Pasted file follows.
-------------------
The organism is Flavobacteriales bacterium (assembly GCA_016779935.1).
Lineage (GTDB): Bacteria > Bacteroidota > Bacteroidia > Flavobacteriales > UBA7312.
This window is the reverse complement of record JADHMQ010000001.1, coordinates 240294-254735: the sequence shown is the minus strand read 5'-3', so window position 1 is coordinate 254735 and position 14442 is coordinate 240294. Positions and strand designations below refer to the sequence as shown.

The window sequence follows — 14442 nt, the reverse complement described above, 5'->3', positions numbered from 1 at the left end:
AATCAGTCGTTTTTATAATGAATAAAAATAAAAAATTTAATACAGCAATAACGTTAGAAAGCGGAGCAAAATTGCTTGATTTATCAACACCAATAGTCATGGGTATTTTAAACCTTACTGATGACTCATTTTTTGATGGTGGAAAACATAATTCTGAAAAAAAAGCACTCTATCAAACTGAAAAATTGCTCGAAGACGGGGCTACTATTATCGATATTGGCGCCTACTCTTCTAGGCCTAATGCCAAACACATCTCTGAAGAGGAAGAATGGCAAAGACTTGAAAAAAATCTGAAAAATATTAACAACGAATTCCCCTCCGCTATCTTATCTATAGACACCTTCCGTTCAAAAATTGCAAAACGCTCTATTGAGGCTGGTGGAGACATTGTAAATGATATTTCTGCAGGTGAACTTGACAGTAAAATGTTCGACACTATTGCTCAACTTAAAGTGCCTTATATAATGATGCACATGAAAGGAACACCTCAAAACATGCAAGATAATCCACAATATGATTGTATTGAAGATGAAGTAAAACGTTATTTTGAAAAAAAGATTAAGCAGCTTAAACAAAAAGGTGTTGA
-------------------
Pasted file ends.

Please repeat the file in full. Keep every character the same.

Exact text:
The organism is Flavobacteriales bacterium (assembly GCA_016779935.1).
Lineage (GTDB): Bacteria > Bacteroidota > Bacteroidia > Flavobacteriales > UBA7312.
This window is the reverse complement of record JADHMQ010000001.1, coordinates 240294-254735: the sequence shown is the minus strand read 5'-3', so window position 1 is coordinate 254735 and position 14442 is coordinate 240294. Positions and strand designations below refer to the sequence as shown.

The window sequence follows — 14442 nt, the reverse complement described above, 5'->3', positions numbered from 1 at the left end:
AATCAGTCGTTTTTATAATGAATAAAAATAAAAAATTTAATACAGCAATAACGTTAGAAAGCGGAGCAAAATTGCTTGATTTATCAACACCAATAGTCATGGGTATTTTAAACCTTACTGATGACTCATTTTTTGATGGTGGAAAACATAATTCTGAAAAAAAAGCACTCTATCAAACTGAAAAATTGCTCGAAGACGGGGCTACTATTATCGATATTGGCGCCTACTCTTCTAGGCCTAATGCCAAACACATCTCTGAAGAGGAAGAATGGCAAAGACTTGAAAAAAATCTGAAAAATATTAACAACGAATTCCCCTCCGCTATCTTATCTATAGACACCTTCCGTTCAAAAATTGCAAAACGCTCTATTGAGGCTGGTGGAGACATTGTAAATGATATTTCTGCAGGTGAACTTGACAGTAAAATGTTCGACACTATTGCTCAACTTAAAGTGCCTTATATAATGATGCACATGAAAGGAACACCTCAAAACATGCAAGATAATCCACAATATGATTGTATTGAAGATGAAGTAAAACGTTATTTTGAAAAAAAGATTAAGCAGCTTAAACAAAAAGGTGTTGA